The case for ditching top-down individual performance evaluations

And replacing them with team-based performance assessment


Chances are you have probably heard one of those statements at least once: “We win and lose as a team”, “the team is more important than individuals”, “We don’t tolerate brilliant assholes”.


Most companies explicitly say that they value teamwork highly.


But at the same time, they use top-down performance evaluation systems that incentivize individualistic behaviors and undermine team collaboration so badly that even the best team-building activities can’t make up for it.


Here are 4 reasons why companies should consider ditching traditional top-down performance evaluation processes in favor of team-based performance assessment.


Reason #1: perception is more important than reality and managing perception is time-consuming

In most companies, managers rate employees’ performance, and that rating is usually a key input into other processes, such as compensation reviews and promotions.


Since this is a subjective exercise, managers’ perception of performance matters more than actual performance, and that means that top-down performance evaluation processes inevitably create an incentive for employees to actively manage up.


I bet you all know - and have been annoyed at - individuals who aren’t particularly impressive when it comes to doing actual work but are brilliant at managing up.


Don’t blame the player, blame the game.


Given how the incentives are built into the system, managing our manager’s perception is the rational thing to do. If we want to change the behavior, we need to change the system first.


To add insult to injury, managing perception is time-consuming, not only because it takes time to work on the manager’s perception, but also because it takes time to shape the perception of those who will influence the manager.


You see where I’m going.


On top of that, even without the problem of time wasted on perception management, annual performance evaluations are a massive time investment that can sometimes bring the company to a complete stop.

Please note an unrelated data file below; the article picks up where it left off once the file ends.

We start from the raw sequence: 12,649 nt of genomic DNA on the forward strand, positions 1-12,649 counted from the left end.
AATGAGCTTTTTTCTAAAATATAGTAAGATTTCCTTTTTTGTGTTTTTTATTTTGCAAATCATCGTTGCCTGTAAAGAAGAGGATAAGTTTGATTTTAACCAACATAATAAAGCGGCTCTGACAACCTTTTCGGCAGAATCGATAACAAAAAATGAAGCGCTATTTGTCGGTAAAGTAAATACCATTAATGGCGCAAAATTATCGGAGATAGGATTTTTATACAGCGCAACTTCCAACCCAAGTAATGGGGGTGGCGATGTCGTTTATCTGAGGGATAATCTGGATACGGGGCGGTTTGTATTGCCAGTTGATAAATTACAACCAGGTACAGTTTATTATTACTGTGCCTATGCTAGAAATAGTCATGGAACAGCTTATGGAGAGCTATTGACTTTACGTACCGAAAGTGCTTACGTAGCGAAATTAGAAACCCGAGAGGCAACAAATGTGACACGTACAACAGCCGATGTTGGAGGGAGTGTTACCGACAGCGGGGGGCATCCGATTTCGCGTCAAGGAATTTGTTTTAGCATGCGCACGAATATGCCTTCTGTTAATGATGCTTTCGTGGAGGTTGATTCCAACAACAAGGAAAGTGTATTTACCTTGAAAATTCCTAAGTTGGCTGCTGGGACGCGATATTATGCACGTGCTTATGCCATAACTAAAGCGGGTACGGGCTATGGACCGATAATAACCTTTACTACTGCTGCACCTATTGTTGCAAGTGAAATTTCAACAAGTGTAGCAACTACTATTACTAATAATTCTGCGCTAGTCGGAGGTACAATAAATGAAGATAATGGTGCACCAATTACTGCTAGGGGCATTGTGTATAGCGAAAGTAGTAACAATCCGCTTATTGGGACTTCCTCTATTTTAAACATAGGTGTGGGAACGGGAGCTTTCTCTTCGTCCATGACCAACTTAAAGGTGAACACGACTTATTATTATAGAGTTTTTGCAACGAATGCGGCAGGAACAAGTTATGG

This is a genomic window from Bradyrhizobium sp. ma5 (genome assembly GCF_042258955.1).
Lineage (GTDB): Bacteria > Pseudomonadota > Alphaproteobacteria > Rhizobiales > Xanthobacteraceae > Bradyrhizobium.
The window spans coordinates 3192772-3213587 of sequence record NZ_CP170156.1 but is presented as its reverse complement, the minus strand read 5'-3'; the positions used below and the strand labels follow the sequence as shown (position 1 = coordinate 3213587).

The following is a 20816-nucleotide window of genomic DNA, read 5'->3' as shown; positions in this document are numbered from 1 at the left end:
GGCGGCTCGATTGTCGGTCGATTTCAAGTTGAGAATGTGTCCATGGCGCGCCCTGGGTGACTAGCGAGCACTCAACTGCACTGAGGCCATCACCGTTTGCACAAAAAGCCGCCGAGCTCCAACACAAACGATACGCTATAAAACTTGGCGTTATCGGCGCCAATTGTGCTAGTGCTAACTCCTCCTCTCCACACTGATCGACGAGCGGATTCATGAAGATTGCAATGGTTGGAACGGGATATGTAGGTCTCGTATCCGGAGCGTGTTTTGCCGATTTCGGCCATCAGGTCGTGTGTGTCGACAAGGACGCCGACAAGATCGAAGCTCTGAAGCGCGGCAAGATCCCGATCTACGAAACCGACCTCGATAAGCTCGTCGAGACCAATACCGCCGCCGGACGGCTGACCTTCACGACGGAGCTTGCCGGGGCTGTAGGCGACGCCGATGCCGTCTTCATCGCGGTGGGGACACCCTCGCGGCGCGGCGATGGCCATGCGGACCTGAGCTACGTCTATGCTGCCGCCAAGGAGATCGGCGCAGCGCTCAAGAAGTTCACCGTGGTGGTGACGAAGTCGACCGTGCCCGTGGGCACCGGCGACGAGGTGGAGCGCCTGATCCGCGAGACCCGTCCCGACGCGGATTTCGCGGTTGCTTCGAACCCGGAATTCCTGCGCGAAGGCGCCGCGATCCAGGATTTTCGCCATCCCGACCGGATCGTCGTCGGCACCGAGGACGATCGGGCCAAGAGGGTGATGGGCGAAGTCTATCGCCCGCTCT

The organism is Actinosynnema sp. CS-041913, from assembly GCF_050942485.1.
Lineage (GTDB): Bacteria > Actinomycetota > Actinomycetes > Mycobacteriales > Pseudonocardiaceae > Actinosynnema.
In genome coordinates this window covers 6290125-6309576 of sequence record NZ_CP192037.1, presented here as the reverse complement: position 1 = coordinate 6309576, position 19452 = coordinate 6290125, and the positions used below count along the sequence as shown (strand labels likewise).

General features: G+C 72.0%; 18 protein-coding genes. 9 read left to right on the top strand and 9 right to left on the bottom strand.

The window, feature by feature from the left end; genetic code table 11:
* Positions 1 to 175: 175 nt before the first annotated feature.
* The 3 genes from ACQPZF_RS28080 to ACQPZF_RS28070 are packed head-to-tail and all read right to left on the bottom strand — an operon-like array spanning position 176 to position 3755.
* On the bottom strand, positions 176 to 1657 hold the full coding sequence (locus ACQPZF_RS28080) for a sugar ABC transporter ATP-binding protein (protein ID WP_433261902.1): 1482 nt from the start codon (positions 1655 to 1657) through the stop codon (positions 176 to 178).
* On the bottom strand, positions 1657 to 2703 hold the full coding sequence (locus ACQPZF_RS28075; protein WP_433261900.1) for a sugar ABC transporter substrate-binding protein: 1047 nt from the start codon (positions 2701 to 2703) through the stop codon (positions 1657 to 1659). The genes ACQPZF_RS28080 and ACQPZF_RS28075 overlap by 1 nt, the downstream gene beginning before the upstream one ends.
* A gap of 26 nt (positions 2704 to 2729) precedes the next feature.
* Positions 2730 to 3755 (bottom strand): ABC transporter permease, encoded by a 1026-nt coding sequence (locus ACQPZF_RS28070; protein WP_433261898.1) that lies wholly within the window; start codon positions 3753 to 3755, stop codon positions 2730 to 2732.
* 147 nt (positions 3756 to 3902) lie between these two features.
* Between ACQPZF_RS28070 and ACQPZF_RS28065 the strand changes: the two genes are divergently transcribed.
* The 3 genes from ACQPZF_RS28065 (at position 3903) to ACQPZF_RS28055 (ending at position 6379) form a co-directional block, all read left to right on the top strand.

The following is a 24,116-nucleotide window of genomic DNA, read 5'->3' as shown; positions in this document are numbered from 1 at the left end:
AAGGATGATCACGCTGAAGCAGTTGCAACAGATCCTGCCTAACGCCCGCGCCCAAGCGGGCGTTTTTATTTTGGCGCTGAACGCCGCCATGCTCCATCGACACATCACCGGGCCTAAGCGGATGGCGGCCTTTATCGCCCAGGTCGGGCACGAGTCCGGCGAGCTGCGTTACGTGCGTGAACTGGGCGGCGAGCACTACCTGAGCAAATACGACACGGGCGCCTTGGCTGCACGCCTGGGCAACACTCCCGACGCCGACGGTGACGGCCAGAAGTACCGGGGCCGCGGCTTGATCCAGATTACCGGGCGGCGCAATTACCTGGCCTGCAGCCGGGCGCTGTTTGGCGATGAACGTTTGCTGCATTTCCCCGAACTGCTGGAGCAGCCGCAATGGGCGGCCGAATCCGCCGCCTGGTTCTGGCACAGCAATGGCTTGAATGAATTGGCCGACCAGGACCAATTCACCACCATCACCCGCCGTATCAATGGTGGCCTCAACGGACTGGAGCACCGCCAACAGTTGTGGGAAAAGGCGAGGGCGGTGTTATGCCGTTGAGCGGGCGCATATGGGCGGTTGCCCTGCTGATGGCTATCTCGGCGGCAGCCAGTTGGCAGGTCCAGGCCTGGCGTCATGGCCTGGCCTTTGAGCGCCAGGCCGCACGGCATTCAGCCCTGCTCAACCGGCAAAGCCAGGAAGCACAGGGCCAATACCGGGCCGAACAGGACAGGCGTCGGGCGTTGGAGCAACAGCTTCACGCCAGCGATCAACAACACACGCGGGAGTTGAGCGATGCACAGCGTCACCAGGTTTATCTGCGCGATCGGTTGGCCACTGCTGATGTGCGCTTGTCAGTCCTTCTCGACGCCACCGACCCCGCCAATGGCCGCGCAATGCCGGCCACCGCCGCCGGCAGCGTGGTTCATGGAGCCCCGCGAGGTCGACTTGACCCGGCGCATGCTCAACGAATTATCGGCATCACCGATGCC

Is it worth it though?


Reason #2: we suck at detecting when we are being managed up

Have you ever wondered how political behavior could gradually overtake a company that started with an open and direct feedback culture? If that happened to your company, you might want to have a look at your performance evaluation process.


In an HBR article titled “Why do toxic people get promoted?” Klaus J. Templer explains that toxic people get promoted for the same reasons that humble people get promoted: political skills.


In his research, he noticed that “toxic employees whose political skills were highly rated by their supervisors were more likely to have a high-performance rating. In other words, while not all toxic people possess the political skill, those toxic people who use political skill effectively in the eyes of their bosses are seen as better performers”.


Pretty scary, uh?

Top-down individual performance assessment inevitably leads to political skills becoming critical to one’s career progression.

Why are political skills so effective though?


We just need to scan through the list of known cognitive biases, to find our answer. Many of those biases heavily impact our ability to detect when others are being transparent and authentic.


When we try to evaluate employees’ performance, we are inevitably influenced by recency bias, availability bias, halo (or horn) effect, confirmation bias, fundamental attribution error … seriously, look them up, the list is scaringly long.


In other words, we suck at detecting when we are being managed up.


360 feedback processes can help gather additional perspective and alleviate some of those biases, but only to the extent that the data collected is truthful and accurate, which is often not the case since the way most 360 evaluations are designed and used doesn’t encourage genuine and transparent input.


Even the most diligent managers will struggle to form an accurate assessment of someone’s performance when that person is skillful at managing up.


Reason #3: forced ranking increases internal competition, not collaboration